Which, to round back, is exactly the point of this episode. Through extremely clever use of flashbacks to four years prior (haha, remember Russia? Arrow doesn’t), we see that all of this — Prometheus’ rampage, all the death, the dissolving of relationships — is the result of stubborn-ass Oliver, freshly back from Lian Yu, uncompromising in his loyalty to his father’s List.  “One day your actions may have unintended consequences,” past-Diggle tells Oliver and, surprise, past-Diggle is correct as hell.

The show is setting up Prometheus’ identity as the son of Justin Claybourne, a corrupt pharmaceutical company mogul who found himself on the wrong end of the Hood’s bow. Prometheus himself certainly doesn’t mind us believing this; in the episode’s coolest set piece, he arranges an entire building littered with corpses in the exact positions the Hood left his own bloody handiwork four years prior. But is that actually the answer?

If it is, that’s…that’s fine. It makes sense, the bastard son out for revenge. But last-minute character reveals via unmasking is kind of Arrow and The Flash‘s thing, second only to last-minute character reveals via mystical resurrection pools. I’m not saying we need to get crazy here — I was pulling for zombie Tommy Merlyn a la Ser Robert Strong, but quickly losing hope — but the eleventh hour reveal of “the son of this character who we just introduced” seems far off-base for Arrow.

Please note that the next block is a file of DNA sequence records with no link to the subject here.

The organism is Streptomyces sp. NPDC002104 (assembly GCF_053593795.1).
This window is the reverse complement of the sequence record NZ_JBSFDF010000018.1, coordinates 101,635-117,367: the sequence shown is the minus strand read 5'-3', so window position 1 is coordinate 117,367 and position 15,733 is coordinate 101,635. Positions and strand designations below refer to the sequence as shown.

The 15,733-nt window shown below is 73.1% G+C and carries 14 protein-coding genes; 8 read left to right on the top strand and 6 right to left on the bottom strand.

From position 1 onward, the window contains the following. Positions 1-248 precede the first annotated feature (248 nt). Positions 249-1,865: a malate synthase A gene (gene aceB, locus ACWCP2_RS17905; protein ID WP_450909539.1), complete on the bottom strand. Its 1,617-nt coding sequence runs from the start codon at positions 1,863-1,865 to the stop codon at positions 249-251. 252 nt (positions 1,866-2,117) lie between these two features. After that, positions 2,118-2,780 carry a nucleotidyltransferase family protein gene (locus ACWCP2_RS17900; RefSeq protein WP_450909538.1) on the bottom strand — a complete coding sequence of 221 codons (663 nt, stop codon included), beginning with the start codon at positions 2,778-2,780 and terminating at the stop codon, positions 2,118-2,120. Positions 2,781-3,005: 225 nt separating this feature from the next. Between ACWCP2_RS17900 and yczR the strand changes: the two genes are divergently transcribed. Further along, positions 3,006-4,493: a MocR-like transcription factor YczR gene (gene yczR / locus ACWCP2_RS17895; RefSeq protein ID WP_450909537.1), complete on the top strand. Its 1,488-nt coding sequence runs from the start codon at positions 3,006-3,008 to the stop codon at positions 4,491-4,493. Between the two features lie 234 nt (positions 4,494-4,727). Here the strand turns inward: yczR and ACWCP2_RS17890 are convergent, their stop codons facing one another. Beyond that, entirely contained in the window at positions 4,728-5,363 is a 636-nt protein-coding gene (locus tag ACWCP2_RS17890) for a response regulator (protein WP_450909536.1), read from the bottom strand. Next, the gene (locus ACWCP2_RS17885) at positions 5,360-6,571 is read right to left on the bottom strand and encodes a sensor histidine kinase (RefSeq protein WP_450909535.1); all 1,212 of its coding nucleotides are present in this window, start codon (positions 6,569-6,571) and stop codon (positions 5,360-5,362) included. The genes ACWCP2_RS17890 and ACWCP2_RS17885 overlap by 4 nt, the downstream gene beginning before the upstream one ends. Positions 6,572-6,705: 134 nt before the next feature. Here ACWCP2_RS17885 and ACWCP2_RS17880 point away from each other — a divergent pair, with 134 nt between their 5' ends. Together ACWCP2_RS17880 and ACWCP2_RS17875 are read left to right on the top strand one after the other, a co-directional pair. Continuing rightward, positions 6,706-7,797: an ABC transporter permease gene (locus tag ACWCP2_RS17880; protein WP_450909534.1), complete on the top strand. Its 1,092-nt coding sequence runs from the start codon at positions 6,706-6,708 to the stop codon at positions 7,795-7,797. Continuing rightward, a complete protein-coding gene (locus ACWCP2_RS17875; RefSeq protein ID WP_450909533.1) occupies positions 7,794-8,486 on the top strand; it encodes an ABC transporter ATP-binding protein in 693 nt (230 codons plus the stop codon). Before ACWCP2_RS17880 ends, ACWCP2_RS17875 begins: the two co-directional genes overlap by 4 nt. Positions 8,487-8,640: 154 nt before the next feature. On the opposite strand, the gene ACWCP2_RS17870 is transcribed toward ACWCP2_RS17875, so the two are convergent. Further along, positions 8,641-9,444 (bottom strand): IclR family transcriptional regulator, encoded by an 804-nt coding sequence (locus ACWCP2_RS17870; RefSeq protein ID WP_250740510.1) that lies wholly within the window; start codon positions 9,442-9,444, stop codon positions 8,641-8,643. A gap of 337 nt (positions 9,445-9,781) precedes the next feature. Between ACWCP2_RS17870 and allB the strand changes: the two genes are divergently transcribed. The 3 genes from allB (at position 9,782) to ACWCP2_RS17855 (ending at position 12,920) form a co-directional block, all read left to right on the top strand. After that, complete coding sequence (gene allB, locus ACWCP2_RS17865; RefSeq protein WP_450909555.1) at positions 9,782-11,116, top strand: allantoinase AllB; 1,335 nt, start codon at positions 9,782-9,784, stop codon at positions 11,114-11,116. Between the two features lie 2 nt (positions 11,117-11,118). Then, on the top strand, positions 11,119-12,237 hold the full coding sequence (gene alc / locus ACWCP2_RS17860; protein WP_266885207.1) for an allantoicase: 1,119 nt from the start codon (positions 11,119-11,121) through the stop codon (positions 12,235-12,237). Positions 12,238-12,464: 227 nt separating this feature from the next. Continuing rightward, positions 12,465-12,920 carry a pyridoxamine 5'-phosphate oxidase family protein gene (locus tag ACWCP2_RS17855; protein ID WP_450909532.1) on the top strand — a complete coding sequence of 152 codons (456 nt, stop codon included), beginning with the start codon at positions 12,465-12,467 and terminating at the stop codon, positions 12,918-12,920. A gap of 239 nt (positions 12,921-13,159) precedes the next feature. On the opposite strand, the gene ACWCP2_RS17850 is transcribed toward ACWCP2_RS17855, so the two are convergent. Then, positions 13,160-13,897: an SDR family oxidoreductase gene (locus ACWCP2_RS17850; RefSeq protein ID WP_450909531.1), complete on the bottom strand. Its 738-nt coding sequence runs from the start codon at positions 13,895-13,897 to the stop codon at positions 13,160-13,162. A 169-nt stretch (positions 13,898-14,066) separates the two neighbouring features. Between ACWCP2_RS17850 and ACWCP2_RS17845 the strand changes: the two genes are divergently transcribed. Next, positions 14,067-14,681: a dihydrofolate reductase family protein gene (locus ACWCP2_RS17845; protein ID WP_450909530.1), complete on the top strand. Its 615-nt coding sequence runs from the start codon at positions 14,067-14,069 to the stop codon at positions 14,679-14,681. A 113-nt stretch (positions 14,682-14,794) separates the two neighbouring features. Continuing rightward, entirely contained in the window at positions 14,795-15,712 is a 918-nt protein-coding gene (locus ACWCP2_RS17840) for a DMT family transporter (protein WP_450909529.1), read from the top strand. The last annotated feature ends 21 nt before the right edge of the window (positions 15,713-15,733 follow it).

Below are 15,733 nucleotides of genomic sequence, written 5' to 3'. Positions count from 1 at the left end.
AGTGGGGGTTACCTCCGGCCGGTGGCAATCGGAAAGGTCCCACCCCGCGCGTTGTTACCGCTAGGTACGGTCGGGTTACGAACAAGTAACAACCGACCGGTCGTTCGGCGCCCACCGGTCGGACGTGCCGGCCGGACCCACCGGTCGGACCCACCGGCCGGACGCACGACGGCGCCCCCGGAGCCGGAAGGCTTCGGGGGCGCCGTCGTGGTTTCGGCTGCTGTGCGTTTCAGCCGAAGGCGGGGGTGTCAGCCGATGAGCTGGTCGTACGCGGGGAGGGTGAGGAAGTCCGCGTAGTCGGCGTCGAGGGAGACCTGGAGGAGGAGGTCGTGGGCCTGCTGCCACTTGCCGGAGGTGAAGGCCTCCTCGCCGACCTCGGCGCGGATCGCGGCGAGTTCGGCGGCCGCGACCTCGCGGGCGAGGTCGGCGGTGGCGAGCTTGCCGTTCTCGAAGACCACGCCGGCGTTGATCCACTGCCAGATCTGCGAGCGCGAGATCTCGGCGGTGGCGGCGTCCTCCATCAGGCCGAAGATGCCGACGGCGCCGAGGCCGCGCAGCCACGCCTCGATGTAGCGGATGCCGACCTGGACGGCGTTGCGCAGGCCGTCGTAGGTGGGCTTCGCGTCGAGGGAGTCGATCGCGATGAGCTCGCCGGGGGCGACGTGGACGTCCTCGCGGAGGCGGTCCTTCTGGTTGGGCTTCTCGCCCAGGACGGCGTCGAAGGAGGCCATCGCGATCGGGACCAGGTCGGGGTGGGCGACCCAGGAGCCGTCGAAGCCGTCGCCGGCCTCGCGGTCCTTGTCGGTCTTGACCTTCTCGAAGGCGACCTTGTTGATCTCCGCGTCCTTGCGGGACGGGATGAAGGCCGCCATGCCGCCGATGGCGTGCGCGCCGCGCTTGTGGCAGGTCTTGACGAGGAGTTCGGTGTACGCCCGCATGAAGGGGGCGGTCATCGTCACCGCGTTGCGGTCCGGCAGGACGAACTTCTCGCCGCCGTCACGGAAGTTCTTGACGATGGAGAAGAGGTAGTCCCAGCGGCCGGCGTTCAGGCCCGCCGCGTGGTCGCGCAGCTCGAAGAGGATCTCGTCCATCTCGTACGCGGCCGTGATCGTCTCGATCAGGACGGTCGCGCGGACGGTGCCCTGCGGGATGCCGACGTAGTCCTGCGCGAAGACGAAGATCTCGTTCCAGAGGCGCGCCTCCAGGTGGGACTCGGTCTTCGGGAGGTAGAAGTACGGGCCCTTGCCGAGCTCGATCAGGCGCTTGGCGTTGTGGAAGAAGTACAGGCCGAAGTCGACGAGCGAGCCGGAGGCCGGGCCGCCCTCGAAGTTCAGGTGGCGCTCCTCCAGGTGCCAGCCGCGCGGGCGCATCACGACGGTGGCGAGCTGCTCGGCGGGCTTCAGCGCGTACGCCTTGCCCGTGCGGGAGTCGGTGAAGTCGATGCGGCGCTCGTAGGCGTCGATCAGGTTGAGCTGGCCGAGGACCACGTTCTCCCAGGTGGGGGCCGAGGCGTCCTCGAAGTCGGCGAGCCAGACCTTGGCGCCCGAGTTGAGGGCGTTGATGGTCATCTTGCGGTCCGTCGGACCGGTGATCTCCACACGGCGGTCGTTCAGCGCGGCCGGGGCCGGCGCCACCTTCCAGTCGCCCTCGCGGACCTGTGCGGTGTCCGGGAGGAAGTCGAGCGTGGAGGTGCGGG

Which leads neatly back to Laurel Lance. “Hi, Ollie.” There are infinite reasons why Laurel would be standing, alive, in the Arrow bunker — Lazarus Pit! She faked her own death! She is, to keep up with the Mr. Robot theme, a figment of Oliver’s imagination! The only definite is that Laurel Lance is the question mark on what was otherwise a tidy finale heading into these Arrow-less months ahead. Maybe everything Oliver touches does die, but does it matter when they so often don’t stay dead?

Arrow Tips

  • Under the radar, the most interesting part of Arrow has suddenly become John Diggle dealing with a daughter he doesn’t even remember having. Do you love your son less, even subconsciously, if you find out he’s not even supposed to exist? I mean, obviously not, right? Right
  • The cast sells it well, Stephen Amell and Emily Bett Rickards especially, but it’s pretty tough to get upset over the loss of Billy Malone when he might as well have had “placeholder boyfriend character” tattooed across his forehead.
  • No matter what the evidence says, in what world does the team believe for a second a senior citizen-ass Justin Claybourne is leaping across rooftops wrecking fools with ninja-kicks?
  • Does Susan Williams not still have a devestating photo of Oliver Queen hob-knobbbing with the Russian mafia?
  • Man, Arrow had a cool thing going with Rene Ramirez originally, but “rules are bad and stupid” is not an entire personality.
  • My favorite Arrow trope will forever and always be someone stopping an arrow with a projectile that is not an arrow. Example:


‘Arrow’ Midseason Finale Review: Canary Call